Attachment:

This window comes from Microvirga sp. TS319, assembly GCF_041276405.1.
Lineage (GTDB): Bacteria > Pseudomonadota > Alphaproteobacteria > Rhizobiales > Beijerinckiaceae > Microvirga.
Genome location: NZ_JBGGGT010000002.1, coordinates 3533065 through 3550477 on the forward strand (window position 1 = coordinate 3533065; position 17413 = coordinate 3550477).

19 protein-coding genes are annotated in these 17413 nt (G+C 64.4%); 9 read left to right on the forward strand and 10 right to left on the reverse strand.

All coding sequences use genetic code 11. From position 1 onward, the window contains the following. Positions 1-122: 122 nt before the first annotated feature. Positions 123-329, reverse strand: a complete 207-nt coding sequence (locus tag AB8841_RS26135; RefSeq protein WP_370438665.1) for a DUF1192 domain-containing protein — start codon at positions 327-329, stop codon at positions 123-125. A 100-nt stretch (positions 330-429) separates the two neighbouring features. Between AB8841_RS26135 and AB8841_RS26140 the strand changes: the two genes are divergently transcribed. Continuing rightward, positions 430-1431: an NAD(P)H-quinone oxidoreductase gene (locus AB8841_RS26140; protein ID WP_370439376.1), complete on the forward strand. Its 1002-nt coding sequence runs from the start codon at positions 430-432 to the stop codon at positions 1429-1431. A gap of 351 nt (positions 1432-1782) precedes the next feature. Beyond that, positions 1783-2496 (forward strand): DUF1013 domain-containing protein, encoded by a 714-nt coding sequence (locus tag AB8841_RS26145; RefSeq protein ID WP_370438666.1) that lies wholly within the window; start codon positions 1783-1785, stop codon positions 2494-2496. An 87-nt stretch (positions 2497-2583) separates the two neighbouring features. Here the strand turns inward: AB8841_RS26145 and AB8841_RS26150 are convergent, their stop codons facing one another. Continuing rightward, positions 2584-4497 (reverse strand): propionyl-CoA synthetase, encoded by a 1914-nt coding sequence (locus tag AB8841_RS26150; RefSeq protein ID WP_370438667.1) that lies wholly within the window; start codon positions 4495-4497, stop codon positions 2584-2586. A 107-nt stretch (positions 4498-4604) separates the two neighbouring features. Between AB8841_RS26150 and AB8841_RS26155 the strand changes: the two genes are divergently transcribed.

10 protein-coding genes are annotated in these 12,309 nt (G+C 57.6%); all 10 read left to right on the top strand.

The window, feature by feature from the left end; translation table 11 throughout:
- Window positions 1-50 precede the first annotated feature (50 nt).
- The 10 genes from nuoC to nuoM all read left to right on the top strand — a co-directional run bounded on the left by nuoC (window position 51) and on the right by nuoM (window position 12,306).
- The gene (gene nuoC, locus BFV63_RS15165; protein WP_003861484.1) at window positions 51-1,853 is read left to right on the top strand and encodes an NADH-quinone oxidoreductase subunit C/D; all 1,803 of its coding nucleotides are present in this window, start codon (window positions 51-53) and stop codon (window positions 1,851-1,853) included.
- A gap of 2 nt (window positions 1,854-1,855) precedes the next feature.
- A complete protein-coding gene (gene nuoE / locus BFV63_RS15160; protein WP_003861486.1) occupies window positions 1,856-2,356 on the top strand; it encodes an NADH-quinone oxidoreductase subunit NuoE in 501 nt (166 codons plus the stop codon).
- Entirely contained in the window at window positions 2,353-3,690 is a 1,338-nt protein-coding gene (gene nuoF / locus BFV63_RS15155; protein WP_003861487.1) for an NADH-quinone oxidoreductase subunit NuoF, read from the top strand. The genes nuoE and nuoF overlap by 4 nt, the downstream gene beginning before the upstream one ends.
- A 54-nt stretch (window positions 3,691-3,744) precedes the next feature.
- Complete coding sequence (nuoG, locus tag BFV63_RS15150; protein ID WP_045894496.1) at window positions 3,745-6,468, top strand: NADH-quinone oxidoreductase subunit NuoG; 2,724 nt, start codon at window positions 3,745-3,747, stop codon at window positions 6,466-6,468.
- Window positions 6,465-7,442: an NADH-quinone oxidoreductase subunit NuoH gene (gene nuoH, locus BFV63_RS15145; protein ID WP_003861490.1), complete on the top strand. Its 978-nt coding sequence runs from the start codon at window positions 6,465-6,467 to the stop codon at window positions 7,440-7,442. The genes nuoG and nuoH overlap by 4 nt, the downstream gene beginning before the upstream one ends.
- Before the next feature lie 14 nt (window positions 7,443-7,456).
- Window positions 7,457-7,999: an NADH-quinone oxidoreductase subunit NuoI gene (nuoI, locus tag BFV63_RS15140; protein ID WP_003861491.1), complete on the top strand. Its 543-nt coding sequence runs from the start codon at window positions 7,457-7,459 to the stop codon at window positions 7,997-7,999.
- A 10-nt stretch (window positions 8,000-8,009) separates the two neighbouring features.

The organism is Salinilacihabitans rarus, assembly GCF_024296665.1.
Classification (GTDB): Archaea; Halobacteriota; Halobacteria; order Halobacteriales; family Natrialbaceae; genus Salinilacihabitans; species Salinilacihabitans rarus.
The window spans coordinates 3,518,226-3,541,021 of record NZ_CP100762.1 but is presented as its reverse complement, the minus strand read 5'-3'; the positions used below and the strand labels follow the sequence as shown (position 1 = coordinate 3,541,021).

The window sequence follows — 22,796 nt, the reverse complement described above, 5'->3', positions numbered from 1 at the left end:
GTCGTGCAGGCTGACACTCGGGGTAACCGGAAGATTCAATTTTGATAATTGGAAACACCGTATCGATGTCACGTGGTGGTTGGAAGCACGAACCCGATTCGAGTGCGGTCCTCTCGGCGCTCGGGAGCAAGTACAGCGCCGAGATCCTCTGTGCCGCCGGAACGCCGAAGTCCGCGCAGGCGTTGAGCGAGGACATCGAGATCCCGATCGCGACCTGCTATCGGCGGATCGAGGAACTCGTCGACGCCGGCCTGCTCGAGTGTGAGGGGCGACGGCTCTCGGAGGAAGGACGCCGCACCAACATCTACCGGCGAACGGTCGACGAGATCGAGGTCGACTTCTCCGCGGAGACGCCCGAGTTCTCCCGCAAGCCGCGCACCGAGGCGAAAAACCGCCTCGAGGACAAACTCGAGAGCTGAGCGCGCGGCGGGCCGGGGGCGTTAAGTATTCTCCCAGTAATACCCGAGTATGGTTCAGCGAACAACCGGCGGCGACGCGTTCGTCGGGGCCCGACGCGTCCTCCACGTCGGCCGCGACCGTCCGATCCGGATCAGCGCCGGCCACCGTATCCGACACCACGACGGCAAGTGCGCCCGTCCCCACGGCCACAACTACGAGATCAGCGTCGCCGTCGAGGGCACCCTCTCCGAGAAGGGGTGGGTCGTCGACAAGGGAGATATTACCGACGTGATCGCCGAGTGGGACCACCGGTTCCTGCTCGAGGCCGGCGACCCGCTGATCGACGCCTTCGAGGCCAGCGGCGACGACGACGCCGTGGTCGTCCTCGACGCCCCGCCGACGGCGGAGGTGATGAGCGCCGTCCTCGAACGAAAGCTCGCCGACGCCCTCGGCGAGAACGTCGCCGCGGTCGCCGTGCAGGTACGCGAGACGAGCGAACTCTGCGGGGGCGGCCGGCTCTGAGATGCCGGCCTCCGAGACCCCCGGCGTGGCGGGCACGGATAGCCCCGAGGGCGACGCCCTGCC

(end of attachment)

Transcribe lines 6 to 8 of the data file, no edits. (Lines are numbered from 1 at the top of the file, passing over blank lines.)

10 protein-coding genes are annotated in these 12,309 nt (G+C 57.6%); all 10 read left to right on the top strand.

The window, feature by feature from the left end; translation table 11 throughout:
- Window positions 1-50 precede the first annotated feature (50 nt).